For a year or two back in the day, I kept a journal of musings and life lessons (life lessons from a 12 year old, snerk) that I carried at all times and updated anytime something especially deep dawned on me. I called it Life’s Breadbox after the first entry, where I discovered via a simple overstuffed breadbox the dangers of being a clingy friend and wearing out one’s welcome (while it’s a realization that I have tried to keep in mind throughout my adult life, it’s always been rather difficult to put into practice – I’m the worst kind of snuggle-bandit to this day).
Anyway, there was this kid I knew growing up. Awkwardly, he was my uncle thanks to a late in life marriage between his mom and my grandpa (and this story isn’t going where you might think most “so this weird distant relative and I” stories go), but he wasn’t much older than me and I only saw him around the holidays. Like I said, I carried that Breadbox journal everywhere, regardless of the occasion, and wrote in it if I was feeling uncomfortable or skittish, which I’ll admit was pretty much all the time…also regardless of the occasion. It was Thanksgiving and we were all gathered at my grandfather’s house to celebrate like adults – since that held little appeal for me, I spent a great deal of time with my nose in my journal, stowing it anytime someone leaned over to ask what I was up to.
Thanks to this secretive behavior, my sort-of-uncle started trying to poach the journal after a few hours. Before I snatched it back from him the first time, he managed to get a page or so into it, barely past the intro. Naturally, my nostril-flaring indignation did nothing to appease his curiosity, so he stole it again later. This time I got so angry that I almost swung at him, but as I still sometimes do, realized a moment before the wind up that it was probably a bad idea and opted to simply cry big, frustrated, angry tears instead. This led him to believe, as he said later, that there had to be something really good (and by good, he meant humiliating) disclosed somewhere in the book, and I very shortly afterward found him flipping through the pages again.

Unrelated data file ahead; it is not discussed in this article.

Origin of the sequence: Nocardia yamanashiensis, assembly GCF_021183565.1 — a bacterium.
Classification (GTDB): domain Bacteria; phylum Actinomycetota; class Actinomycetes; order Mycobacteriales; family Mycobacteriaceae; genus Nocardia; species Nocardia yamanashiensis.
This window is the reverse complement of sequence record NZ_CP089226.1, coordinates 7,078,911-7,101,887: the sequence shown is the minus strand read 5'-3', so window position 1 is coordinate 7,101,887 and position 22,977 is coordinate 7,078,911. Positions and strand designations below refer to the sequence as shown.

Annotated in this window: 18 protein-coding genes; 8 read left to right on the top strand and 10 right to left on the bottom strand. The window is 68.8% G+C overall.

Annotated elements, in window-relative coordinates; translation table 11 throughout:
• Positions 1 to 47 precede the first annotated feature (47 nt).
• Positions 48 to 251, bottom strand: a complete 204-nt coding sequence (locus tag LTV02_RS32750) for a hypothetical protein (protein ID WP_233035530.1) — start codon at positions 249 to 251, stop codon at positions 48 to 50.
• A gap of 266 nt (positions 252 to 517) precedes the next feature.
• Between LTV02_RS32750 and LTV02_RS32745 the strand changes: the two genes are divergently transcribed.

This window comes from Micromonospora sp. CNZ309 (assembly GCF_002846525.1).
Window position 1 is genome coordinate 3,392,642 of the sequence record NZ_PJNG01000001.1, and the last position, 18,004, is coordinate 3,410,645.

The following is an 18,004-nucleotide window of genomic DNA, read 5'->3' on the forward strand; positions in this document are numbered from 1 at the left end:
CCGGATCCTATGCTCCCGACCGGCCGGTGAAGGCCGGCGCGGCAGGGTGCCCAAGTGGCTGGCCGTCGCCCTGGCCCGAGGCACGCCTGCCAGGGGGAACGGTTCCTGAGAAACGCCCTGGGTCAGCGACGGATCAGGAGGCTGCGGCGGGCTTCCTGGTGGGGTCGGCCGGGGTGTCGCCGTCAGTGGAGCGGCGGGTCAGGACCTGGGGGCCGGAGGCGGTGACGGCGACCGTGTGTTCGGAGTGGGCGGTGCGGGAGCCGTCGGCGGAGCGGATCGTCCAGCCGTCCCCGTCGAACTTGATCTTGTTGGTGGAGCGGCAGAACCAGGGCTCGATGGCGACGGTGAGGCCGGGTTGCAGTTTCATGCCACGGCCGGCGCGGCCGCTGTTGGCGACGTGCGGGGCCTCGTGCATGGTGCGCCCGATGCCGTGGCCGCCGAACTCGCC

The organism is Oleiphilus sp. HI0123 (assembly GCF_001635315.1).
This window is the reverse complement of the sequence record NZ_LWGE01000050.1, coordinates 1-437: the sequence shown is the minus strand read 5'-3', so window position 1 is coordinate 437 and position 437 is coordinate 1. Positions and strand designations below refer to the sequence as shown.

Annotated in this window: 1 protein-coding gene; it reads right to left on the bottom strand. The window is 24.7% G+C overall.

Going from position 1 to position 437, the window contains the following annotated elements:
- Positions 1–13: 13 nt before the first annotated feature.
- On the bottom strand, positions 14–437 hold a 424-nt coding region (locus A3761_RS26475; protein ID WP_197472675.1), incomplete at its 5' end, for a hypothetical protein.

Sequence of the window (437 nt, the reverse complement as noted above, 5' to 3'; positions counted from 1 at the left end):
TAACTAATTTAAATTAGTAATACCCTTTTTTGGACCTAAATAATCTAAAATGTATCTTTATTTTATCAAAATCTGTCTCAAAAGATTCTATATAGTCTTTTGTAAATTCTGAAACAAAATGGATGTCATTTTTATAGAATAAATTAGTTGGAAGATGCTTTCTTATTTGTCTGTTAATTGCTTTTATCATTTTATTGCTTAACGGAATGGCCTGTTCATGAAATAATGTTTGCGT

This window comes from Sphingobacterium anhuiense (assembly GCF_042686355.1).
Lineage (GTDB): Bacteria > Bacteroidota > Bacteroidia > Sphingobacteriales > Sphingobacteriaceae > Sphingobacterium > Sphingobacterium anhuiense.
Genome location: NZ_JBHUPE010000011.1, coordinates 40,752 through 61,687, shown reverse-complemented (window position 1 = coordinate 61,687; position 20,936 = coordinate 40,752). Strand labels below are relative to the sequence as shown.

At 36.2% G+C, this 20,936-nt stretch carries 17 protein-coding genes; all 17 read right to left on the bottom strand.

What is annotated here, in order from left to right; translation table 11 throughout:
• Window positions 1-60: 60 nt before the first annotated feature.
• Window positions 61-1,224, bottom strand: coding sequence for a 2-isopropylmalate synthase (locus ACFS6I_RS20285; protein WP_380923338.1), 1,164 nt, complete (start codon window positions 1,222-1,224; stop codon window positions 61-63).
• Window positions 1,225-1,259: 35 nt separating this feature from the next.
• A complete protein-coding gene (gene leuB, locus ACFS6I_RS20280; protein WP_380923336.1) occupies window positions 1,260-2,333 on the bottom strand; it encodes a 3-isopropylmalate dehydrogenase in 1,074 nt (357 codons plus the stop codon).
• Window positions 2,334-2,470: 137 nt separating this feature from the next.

I couldn’t even speak as I grabbed at it for the last time – I wouldn’t let it out of my sight for the rest of the day, but meanwhile fumed and fell into sporadic fits of embarrassment and self-loathing as I played over in my head what he might have uncovered in the pages.
Fortunately, I’ve since learned two lessons: first, the importance of a well-timed troll (if only I could have set “Never Gonna Give You Up” to play if the book was opened by someone I didn’t want reading it…) and second, I’ve realized how the denial of a simple impulse like curiosity can get you rather more attention than you’d ever want. Here’s what could have happened:
Uncle: “Whatcha got there?”
Me: “A book on life’s lessons which, I, a bookworm 12 year old, find very enlightening indeed…Yes. Quite.”
Uncle: “You’re annoying and I want turkey.”
Me: “Yes. Quite.”
And then he would have left to get his turkey and that would have been that. But unfortunately for me, I was guarding it like it held the codes to the pillow fort, the map to the treehouse, and the names and addresses of every crush I’d ever had, so of course my sort-of-uncle thought it was bound to be much more interesting than it was.
Make something interesting or sinister into something boring and people will shrug and walk away (*coughcough*politics*cough*). Make someone feel like something is happening that they can’t be part of, and they’ll do anything they can to get in on it. Hopefully that same tactic works as people read my stories, and indeed…as you read this blog post.